If you're reading this it probably means I didn't make it. Please tell my mother, Julie Ranger who lives at 394 Grant circle in Bakersfield, Ca that I love her. Please tell her that I'm sorry. I'm sorry for leaving her, sorry for Kyle and sorry about the car.

I'm so cold. So tired...

Saturday, February 5, 2011

Query Letter, Starting Early This Time

I am well into my next book and one of the things that I am doing that I wish I would have done with my first book is to start thinking about my query letter before I am finished writing. With my first book I didn't start thinking about the query letter until I had finished writing and was almost complete with editing phase. I think that was a big mistake on my part. I think as a writer one of the hardest things to do is to take a 90,000 word volume and condense it down into two paragraphs. It's difficult because you have spent countless hours mulling over details, developing your story and characters, and putting it all down on hundreds of pages. Now to squeeze that amount of work into such a tiny space, and doing it in such a way as to catch the eye of an agent, is beyond daunting. So in order to give myself the best chance for success with this new book, I started to think about my query letter very early in the writing process. Even before I have hit that milestone halfway point I have been spending time trying both in my mind and on paper to condense the story into a nice, neat little package, beautifully wrapped like a juicy Texas cheese burger just waiting for a hungry agent. I am determined to make the, "finding an agent" process much easier and more successful than my last endeavor. The query letter process for my last book felt much like being a city dweller being dropped empty handed into the middle of an East Asain jungle and told to find my way out. This time I am being dropped into that jungle with a backpack full of supplies and just enough training to make myself dangerous. Look out agents, I've got two paragraphs about a story that will blow your minds. I hope you're ready.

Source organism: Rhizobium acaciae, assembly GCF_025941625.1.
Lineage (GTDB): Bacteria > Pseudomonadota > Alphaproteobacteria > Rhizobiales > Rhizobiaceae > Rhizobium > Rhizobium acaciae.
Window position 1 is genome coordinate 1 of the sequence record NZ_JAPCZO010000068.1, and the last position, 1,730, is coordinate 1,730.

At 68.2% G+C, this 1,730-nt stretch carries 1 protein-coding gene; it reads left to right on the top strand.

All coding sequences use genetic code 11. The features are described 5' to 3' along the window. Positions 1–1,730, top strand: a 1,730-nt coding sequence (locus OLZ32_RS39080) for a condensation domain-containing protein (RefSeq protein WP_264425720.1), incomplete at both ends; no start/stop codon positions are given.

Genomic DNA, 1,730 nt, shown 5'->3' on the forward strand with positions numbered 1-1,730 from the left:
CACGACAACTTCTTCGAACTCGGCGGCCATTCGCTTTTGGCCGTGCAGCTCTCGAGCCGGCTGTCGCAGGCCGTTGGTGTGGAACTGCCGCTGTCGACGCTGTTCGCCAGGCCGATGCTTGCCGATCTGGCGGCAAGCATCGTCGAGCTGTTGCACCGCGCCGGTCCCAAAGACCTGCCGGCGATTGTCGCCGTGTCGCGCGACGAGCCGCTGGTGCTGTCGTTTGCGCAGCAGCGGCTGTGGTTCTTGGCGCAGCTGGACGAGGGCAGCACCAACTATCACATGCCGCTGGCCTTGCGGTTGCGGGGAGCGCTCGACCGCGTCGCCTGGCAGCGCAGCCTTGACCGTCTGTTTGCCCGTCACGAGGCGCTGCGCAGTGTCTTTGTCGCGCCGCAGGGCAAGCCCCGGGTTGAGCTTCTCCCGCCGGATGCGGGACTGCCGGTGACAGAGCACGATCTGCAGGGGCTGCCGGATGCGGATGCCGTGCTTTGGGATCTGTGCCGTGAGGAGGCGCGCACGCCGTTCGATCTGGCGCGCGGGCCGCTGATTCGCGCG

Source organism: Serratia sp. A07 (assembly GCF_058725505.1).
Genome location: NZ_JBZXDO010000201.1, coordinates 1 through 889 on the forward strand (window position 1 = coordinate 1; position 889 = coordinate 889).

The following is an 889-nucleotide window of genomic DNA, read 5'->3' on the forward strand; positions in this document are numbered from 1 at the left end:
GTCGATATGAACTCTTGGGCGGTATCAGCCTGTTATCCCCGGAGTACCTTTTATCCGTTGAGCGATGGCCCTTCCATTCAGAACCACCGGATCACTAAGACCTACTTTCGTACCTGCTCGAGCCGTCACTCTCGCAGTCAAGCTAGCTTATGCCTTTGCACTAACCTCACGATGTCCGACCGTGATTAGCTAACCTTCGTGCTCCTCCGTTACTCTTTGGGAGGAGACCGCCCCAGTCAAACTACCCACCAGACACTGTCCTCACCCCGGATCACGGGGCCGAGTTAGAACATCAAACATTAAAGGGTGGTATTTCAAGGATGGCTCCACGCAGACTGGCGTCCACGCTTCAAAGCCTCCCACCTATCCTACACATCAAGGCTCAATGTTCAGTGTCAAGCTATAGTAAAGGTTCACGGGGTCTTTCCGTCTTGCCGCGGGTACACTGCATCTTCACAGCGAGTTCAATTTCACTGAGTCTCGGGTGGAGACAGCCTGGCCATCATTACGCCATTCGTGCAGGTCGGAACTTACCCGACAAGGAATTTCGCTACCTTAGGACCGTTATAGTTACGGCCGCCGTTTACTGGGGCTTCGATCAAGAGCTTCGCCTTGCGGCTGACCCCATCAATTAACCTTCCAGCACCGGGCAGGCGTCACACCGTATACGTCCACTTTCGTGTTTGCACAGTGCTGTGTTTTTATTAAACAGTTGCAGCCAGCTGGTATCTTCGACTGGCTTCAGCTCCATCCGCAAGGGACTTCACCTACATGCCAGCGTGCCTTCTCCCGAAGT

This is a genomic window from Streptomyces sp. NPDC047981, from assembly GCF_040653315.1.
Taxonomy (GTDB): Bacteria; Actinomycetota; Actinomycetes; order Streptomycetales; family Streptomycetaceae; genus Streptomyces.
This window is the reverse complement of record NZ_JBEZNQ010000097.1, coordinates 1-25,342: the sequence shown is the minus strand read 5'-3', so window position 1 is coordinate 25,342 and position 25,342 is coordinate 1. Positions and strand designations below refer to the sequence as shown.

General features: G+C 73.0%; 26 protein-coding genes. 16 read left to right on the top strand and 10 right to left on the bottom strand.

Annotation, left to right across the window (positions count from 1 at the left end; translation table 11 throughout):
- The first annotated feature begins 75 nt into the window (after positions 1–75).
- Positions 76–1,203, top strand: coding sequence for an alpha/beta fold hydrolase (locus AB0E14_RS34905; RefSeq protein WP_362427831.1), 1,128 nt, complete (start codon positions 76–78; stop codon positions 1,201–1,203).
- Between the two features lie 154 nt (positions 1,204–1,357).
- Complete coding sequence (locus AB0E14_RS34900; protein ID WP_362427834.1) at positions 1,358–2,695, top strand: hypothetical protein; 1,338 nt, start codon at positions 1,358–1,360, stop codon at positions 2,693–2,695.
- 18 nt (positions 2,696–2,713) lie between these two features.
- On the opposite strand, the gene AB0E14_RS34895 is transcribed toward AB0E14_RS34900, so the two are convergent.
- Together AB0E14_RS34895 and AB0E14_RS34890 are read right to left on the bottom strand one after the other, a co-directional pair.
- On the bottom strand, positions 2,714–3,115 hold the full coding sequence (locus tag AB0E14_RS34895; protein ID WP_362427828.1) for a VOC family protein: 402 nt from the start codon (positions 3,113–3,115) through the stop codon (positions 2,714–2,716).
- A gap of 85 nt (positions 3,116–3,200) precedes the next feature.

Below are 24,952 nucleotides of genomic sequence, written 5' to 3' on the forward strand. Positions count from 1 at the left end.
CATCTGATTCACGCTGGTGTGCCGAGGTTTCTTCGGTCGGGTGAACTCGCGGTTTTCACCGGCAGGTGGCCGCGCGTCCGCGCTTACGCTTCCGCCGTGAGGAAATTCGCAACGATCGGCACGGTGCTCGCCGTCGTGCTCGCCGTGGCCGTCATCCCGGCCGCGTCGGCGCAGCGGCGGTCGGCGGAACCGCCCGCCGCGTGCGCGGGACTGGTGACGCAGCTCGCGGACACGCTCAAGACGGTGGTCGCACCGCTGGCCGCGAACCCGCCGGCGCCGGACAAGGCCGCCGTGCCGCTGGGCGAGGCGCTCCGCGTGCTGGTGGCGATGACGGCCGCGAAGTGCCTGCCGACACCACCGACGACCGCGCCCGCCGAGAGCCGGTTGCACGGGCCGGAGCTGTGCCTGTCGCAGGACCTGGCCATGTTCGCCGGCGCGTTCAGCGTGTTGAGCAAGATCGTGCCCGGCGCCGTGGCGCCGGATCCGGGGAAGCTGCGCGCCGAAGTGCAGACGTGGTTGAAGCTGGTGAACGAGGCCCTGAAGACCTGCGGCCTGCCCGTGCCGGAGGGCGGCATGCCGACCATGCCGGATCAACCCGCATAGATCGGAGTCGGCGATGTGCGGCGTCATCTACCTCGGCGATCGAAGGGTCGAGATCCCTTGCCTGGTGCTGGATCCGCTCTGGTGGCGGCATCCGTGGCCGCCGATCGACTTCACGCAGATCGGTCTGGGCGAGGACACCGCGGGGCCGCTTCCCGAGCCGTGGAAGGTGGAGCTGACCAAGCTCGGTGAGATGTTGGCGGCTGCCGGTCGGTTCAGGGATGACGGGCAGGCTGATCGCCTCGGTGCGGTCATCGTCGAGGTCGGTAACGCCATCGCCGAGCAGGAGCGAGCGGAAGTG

Thursday, November 11, 2010

The Season

This is a poem I wrote shortly after my son finished his flag football season. I think one of the hardest things to do as a father is to see your children try so hard and come just short. After writing this, I think I really came to realize that there are much more important things than touchdowns.

The Season
I paced along the sidelines, watching every game
Looking for my chances, to cheer out loud his name
I watched him run and dive, grabbing at a flag.
Sometimes he came up empty, sometimes he came up glad.
And every game once or twice, they'd let him run the ball
He'd twist and turn and run with might, sometimes he'd even fall.
And when the final whistle blew, to end that final night
I looked upon his face again, but saw no smile in sight.
Although he'd tried his hardest, and left the season sore
He hadn't met his goal that year, to cross the line and score.
My heart it started breaking as I searched in vain for words
To comfort him and tell him, "Ah scoring's for the birds."
But as I sat and thought that night, still feeling for his heart
The Savior reached inside my own, and whispered this to start,
Well done thou faithful servant, tell him this for me
He'd done just what I'd asked of him, let him know you see.
It really doesn't matter, how many points you score
What really counts in my big book is something worth much more.
Let him know I watched his games, each and every play
I saw his hands were clapping, his voice would always say,
"Good job, great catch Noah, nice try, good effort Brent
Great hands, nice grab Jackson, almost, we'll get 'em Kent."
He even stopped to help I saw, his foes across the line
Who'd fallen hard and wrenched too far, their tender little spine.
Now when at last his day is done, he'll stand before my face
My words won't turn to touchdowns, for points don't win this race.
You my servant Harrison, who didn't get to score
You spent your life in service, lifting others off the floor.
My hands will grab his shoulders, and pull him in so tight
And at that moment he will see, he'd played the season right.